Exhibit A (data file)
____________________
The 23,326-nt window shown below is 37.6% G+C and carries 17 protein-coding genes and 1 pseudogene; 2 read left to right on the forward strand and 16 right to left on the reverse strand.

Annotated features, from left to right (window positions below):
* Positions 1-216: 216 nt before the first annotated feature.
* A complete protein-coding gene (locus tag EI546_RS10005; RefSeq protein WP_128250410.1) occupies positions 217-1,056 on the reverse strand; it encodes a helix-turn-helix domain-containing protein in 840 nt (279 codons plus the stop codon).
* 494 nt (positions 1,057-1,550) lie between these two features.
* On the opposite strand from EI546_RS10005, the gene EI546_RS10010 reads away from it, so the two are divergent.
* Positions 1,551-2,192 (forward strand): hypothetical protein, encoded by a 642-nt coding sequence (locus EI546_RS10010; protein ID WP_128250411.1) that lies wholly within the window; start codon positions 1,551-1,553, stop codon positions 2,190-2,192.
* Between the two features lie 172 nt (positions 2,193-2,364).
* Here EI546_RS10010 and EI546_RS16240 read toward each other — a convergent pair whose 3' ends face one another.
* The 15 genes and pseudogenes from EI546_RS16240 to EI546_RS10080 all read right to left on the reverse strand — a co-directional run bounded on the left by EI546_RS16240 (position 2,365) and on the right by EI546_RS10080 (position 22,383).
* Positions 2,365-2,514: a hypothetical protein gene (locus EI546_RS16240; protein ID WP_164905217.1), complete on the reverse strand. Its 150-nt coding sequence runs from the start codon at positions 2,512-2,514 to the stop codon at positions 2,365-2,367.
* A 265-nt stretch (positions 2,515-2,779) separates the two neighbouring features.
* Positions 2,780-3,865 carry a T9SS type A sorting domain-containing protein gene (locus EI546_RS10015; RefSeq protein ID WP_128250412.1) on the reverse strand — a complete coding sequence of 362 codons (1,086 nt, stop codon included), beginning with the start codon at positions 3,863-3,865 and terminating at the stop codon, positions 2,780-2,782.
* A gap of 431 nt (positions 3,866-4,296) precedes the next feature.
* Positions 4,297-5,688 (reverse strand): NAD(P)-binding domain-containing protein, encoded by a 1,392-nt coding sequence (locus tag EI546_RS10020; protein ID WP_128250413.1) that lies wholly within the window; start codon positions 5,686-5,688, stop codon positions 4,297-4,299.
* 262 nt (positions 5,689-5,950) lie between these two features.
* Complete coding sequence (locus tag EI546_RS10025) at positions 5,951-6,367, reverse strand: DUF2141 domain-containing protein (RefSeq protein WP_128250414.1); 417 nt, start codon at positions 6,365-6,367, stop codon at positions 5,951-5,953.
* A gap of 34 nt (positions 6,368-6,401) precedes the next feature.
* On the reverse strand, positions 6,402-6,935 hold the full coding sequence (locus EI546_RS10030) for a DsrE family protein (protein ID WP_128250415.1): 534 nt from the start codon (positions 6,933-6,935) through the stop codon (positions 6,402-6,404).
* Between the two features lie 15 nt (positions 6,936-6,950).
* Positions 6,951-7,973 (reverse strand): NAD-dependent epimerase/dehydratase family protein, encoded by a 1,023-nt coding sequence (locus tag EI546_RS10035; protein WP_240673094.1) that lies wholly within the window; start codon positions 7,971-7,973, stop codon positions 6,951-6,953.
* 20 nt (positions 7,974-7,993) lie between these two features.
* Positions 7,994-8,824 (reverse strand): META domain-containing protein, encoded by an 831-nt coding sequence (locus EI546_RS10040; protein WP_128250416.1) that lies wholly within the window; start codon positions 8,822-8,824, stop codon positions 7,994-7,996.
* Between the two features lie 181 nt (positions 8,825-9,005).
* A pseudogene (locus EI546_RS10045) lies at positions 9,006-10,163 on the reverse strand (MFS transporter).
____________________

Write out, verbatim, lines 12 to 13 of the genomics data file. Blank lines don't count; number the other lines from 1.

* A 265-nt stretch (positions 2,515-2,779) separates the two neighbouring features.
* Positions 2,780-3,865 carry a T9SS type A sorting domain-containing protein gene (locus EI546_RS10015; RefSeq protein ID WP_128250412.1) on the reverse strand — a complete coding sequence of 362 codons (1,086 nt, stop codon included), beginning with the start codon at positions 3,863-3,865 and terminating at the stop codon, positions 2,780-2,782.